News Local

Grasslands threatened by development

Greg Vandermeulen

Leanna Wiebe shared her knowledge on grasslands in the Pembina Escarpment. (GREG VANDERMEULEN/Winkler Times)

Leanna Wiebe shared her knowledge on grasslands in the Pembina Escarpment. (GREG VANDERMEULEN/Winkler Times)


Close to 20 per cent of original mixed grasslands  are still intact in this province, but within the R.M. of Stanley those areas are increasingly at risk of being destroyed.
Leanna Wiebe cautioned the audience at an A Rocha sponsored event called Grasslands People, held March 21 at the Morden Library.
She said an increase in development and an appetite for aggregate is raising the risk of losing grassland areas on the Pembina Escarpment.
“The grasslands we have left on the escarpment often have large deposits of gravel beneath them,” she said.
Wiebe spent last summer working with the Pembina Valley Conservation District and the R.M. of Stanley, making an inventory of local grasslands and interviewing the people who own the land to find out why they nurture these spaces and the value they see in them.
“I think I’ve always been attracted to the escarpment,” she said before her presentation. “It’s just got a lot of natural areas, a lot of hiking trails. I’ve just enjoyed visiting it.”
The escarpment itself is a unique feature according to Wiebe who said it’s linear nature allows wildlife to move in the landscape in a way that more patchy wildlife habitat might not allow.
While it was the escarpment that drew her in, Wiebe said it was the grassland that became her focus.
“My goal was to do something that was meaningful in the community so I approached a couple of community members and asked them what they thought might be a valuable project or a valuable topic to focus on along the escarpment and they highlighted grasslands as being at risk right now,” she said.
As part of the project, Wiebe said she interviewed 15 people who were involved in managing grasslands.
She’s hoping this will inspire others to learn more and help maintain the grasslands. “There are a lot of people in our community that are very interested and care about the grasslands a lot, but there’s also a need for that conversation to grow... and reach the larger community,” she said.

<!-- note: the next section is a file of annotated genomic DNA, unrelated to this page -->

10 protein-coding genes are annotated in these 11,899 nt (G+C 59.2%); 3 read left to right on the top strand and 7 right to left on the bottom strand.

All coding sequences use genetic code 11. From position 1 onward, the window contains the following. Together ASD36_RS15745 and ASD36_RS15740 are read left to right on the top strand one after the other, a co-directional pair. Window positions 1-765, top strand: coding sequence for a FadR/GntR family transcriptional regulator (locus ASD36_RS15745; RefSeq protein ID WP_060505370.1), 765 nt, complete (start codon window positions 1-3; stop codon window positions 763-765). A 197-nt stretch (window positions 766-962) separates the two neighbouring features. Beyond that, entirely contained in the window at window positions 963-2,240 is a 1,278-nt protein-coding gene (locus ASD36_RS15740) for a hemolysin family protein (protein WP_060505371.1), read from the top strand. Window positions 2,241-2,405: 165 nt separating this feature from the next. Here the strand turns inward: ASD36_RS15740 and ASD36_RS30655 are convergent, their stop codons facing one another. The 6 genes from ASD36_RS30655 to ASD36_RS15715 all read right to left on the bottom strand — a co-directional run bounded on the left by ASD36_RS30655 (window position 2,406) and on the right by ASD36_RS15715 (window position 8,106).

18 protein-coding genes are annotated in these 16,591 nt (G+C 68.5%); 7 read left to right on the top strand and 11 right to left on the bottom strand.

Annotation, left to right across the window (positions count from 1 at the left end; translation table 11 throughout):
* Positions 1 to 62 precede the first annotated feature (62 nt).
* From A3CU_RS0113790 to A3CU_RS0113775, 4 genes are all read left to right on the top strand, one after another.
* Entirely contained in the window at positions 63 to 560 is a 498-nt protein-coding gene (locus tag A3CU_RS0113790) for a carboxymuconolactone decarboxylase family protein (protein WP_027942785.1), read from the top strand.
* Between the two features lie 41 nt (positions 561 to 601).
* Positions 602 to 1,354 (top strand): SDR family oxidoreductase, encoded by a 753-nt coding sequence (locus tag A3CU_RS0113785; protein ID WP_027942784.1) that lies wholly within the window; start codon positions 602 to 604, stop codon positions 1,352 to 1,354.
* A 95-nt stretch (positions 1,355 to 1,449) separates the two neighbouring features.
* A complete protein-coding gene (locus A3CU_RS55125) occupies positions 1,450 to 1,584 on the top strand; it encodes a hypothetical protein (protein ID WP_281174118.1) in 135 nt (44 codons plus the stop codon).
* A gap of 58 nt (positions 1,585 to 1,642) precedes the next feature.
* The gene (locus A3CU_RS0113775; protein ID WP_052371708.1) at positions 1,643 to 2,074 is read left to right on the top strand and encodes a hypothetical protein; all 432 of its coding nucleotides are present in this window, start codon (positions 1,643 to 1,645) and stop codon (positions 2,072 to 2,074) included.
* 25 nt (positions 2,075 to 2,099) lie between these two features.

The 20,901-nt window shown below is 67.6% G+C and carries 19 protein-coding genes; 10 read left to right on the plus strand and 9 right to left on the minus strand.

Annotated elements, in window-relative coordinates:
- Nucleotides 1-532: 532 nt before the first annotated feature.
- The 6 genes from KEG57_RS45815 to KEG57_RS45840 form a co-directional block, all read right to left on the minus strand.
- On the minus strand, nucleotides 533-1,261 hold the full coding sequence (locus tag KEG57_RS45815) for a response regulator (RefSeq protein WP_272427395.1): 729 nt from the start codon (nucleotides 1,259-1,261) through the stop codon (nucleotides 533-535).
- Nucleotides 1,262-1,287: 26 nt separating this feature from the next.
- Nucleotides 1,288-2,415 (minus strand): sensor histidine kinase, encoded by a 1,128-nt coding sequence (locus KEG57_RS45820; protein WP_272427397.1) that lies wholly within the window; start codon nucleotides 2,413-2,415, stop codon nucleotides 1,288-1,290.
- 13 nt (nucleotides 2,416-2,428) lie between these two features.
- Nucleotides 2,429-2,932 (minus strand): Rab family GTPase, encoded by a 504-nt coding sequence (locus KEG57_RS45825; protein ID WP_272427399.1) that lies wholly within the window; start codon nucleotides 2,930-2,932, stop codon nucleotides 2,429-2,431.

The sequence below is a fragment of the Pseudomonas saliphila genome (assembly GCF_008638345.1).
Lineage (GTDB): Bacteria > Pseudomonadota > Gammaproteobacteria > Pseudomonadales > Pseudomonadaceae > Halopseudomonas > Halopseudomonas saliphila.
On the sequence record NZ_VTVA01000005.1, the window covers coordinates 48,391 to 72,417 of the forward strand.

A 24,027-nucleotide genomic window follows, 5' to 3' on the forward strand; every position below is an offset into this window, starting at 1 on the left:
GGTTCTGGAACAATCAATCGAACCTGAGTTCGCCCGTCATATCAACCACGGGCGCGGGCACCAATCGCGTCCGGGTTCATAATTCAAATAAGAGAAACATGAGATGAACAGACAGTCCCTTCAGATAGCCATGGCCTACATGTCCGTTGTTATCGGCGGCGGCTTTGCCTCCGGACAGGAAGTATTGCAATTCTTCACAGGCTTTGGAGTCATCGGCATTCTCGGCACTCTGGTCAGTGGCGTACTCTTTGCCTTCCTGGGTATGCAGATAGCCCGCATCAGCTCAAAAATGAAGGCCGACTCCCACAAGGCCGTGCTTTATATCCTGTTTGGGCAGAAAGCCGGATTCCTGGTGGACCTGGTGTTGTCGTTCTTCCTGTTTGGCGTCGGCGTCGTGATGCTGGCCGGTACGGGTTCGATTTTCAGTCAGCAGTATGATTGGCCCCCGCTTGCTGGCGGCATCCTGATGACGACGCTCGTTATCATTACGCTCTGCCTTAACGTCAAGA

Mixed grasslands are a haven for many plant species. Wiebe said 70 different types of grass and 50 types of wild flowers are found on mixed grasslands.
Manitoba was also home to Tall Grass prairie, which would have been found on heavier soils which have long been turned into farmland. Less than one per cent of the original tall grass prairie remains.
What’s saved much of the mixed grass prairie so far, is its location. “It was more difficult to cultivate,” she said of the escarpment.
Much of the mixed grass prairie has also been used for grazing livestock, which if managed properly, can be an effective tool at preserving it.
New homes and yard sites on the escarpment can threaten those areas. “It’s important to balance development with conservation,” she said. “There’s an increase in development, especially in the R.M. of Stanley.”
Mixed grasslands also play an important role such as maintaining water quality, allowing for ground water recharge, supplying forages and ecosystem health.
Wiebe said there are still small or larger grassland areas on most farms including many high quality sites. She also found a desire to keep grasslands in the ecosystem.
Part of the project also saw Wiebe map out grassland areas she visited. However she added there is much more out there. “I feel like I’ve just touched the tip of the iceberg here,” she said.
Wiebe will also publish a booklet on mixed grasslands, which will be released in Morden in early May.